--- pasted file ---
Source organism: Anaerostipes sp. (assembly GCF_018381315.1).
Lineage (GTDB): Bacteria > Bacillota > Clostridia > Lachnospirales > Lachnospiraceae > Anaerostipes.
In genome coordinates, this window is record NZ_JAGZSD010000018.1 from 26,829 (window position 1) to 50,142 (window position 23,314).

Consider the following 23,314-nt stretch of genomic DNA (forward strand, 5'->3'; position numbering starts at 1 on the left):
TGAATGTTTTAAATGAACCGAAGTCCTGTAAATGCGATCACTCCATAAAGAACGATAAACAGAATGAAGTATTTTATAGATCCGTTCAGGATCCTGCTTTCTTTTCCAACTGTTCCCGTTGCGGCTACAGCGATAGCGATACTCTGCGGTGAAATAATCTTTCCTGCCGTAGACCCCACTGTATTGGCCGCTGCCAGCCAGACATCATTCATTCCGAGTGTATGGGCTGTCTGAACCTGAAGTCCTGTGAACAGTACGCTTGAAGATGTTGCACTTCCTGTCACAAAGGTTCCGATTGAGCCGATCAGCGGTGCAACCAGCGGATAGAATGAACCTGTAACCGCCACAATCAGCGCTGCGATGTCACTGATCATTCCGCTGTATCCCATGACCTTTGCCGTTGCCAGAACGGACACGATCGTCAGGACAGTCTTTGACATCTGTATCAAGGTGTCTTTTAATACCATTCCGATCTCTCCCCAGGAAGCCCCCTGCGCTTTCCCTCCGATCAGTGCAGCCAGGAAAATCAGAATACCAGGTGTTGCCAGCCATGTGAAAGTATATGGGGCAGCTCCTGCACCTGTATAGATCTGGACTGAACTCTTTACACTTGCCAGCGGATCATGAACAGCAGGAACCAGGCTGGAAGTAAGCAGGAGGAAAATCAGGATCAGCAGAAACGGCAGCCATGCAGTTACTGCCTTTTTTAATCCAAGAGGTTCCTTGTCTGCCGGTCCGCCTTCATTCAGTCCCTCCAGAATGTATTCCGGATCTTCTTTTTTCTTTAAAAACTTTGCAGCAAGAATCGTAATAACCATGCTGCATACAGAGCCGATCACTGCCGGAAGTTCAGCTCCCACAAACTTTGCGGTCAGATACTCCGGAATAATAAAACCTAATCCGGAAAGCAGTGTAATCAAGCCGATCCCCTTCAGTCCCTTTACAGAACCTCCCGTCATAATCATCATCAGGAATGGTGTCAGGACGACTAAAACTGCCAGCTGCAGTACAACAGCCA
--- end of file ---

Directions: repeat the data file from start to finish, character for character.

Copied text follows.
Source organism: Anaerostipes sp. (assembly GCF_018381315.1).
Lineage (GTDB): Bacteria > Bacillota > Clostridia > Lachnospirales > Lachnospiraceae > Anaerostipes.
In genome coordinates, this window is record NZ_JAGZSD010000018.1 from 26,829 (window position 1) to 50,142 (window position 23,314).

Consider the following 23,314-nt stretch of genomic DNA (forward strand, 5'->3'; position numbering starts at 1 on the left):
TGAATGTTTTAAATGAACCGAAGTCCTGTAAATGCGATCACTCCATAAAGAACGATAAACAGAATGAAGTATTTTATAGATCCGTTCAGGATCCTGCTTTCTTTTCCAACTGTTCCCGTTGCGGCTACAGCGATAGCGATACTCTGCGGTGAAATAATCTTTCCTGCCGTAGACCCCACTGTATTGGCCGCTGCCAGCCAGACATCATTCATTCCGAGTGTATGGGCTGTCTGAACCTGAAGTCCTGTGAACAGTACGCTTGAAGATGTTGCACTTCCTGTCACAAAGGTTCCGATTGAGCCGATCAGCGGTGCAACCAGCGGATAGAATGAACCTGTAACCGCCACAATCAGCGCTGCGATGTCACTGATCATTCCGCTGTATCCCATGACCTTTGCCGTTGCCAGAACGGACACGATCGTCAGGACAGTCTTTGACATCTGTATCAAGGTGTCTTTTAATACCATTCCGATCTCTCCCCAGGAAGCCCCCTGCGCTTTCCCTCCGATCAGTGCAGCCAGGAAAATCAGAATACCAGGTGTTGCCAGCCATGTGAAAGTATATGGGGCAGCTCCTGCACCTGTATAGATCTGGACTGAACTCTTTACACTTGCCAGCGGATCATGAACAGCAGGAACCAGGCTGGAAGTAAGCAGGAGGAAAATCAGGATCAGCAGAAACGGCAGCCATGCAGTTACTGCCTTTTTTAATCCAAGAGGTTCCTTGTCTGCCGGTCCGCCTTCATTCAGTCCCTCCAGAATGTATTCCGGATCTTCTTTTTTCTTTAAAAACTTTGCAGCAAGAATCGTAATAACCATGCTGCATACAGAGCCGATCACTGCCGGAAGTTCAGCTCCCACAAACTTTGCGGTCAGATACTCCGGAATAATAAAACCTAATCCGGAAAGCAGTGTAATCAAGCCGATCCCCTTCAGTCCCTTTACAGAACCTCCCGTCATAATCATCATCAGGAATGGTGTCAGGACGACTAAAACTGCCAGCTGCAGTACAACAGCCA